We have a betting pool in our company about how soon 100-inch-diagonal flatpanel displays will be selling for less than $2,000 street price. We settled on 100 inches because it’s a traditional image size for classroom and presentation displays. A 100-inch-diagonal, 16:9 aspect ratio screen is approximately five feet high, so using the four/six/eight rule, detailed text is legible up to roughly 20 feet, graphics to 30 feet, and general viewing to 40 feet. That’s large enough to satisfy the requirements for a typical 40-seat classroom, and at $2,000, affordable enough to make any projector/screen combo obsolete.
Of course there are other issues such as resolution (1080p minimum), weight (less than 100 pounds), depth (less than four inches), and of course the fact that you can’t easily roll up a flatpanel display and write on the board behind it. That last issue is still a biggie for many institutions because some instructors still like to write on boards despite the wide availability of annotation tablets and so-called “smart” boards. But as wireless technology improves, the iPad generation enters the workforce, and old habits die, this barrier will fade away as quickly as film cameras and 35mm slide projectors did a decade ago.
This potential tipping point brings up a couple of thought-provoking questions: 1.) Are there any construction projects that should NOT be planned for flat-panel emissive displays? 2.) What’s coming after that? I’ve always maintained that the most valuable contribution a pro AV designer can make to a building is not the AV system unveiled on day one; it’s the infrastructure for the systems that will be installed over the life of the building, typically up to 50 years after occupancy.
We know that 145-inch, 8K resolution displays are already being demonstrated at trade shows. We know that Quantum Dot (QD) printable display surfaces are going to start shipping soon, and now we hear that Microsoft is developing an “infinitely scalable” display technology call “vX.” Currently, the vX platform uses fifteen displays run from one PC and is planned to scale up to 24 1080p displays up to 1,300 inches. That’s a wide-screen display 65 feet tall and 86 feet wide. Even Microsoft isn’t sure what to do with a PC display that big, but I can see a day when “state-of-theart” means every lecture hall, auditorium, classroom, and conference room in a new building has walls that are nothing but screen.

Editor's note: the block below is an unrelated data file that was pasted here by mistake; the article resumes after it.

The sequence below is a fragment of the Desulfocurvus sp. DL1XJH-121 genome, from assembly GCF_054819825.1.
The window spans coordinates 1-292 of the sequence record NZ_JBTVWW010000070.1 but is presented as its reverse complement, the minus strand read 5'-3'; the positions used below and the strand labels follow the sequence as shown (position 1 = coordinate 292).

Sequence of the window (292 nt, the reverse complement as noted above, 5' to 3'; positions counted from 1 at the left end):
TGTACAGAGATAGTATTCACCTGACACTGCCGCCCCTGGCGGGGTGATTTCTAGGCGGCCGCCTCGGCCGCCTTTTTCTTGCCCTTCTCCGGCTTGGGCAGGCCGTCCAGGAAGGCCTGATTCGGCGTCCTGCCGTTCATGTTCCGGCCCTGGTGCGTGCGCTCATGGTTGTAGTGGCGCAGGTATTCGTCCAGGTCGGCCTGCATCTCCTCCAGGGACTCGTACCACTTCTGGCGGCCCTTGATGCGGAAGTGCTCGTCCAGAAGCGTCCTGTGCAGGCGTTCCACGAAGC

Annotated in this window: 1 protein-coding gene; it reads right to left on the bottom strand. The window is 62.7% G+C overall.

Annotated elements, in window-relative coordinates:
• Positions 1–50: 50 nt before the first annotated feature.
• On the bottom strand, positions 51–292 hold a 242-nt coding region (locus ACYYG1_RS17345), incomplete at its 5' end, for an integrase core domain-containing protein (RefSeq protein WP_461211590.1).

Why would anyone mount a wimpy video projector, dinky 100-inch LED display, or hang enamel coated slabs of steel on walls when you could just paint the whole wall and light it up with 50 million pixels connected to a wireless tablet PC? With worldwide online learning trends like Coursera.org potentially changing the entire landscape of higher education, parents and students are not going to want to take on massive education debt to sit in antique classrooms just because there’s ivy growing on the façade, especially if they can get the same course credits for next to nothing sitting at their home computer.
Schools, colleges and universities are going to want bigger, interactive, immersive, and connected real-time environments, and instructors and presenters are going to want more surface area to display people, information, and materials to make the classroom experience more engaging and stimulating. Currently, immersive environments are wildly expensive and exceedingly complicated spaces reserved for museums, amusement parks, and advanced research facilities. But someday soon, the one or two screen presentation systems we’re installing now are going to grow up into true multimedia training “destinations.”
So yes, there’s not much obvious logic to plan for anything but flat, emissive displays in virtually any environment, no matter how large. Displays will only become bigger, brighter, cheaper, flatter, and higher res. They may even take over the entire front wall and perhaps even other surfaces in the room. As for what comes next, it’s more about what network speeds and bandwidth can support and the future of real-time and on-line learning, both of which are likely to change significantly over the next 20 years.
Brian E. Huff, LEED AP, DMC-E is an Associate Principal at Vantage Technology Consulting Group with offices in New York, Philadelphia, Boston, and Los Angeles. He is a member of the InfoComm Sustainable Technology Environments Program (STEP) committee, and served as the moderator of the ANSI / InfoComm Standard Guide for Audiovisual Systems Design and Coordination Processes committee.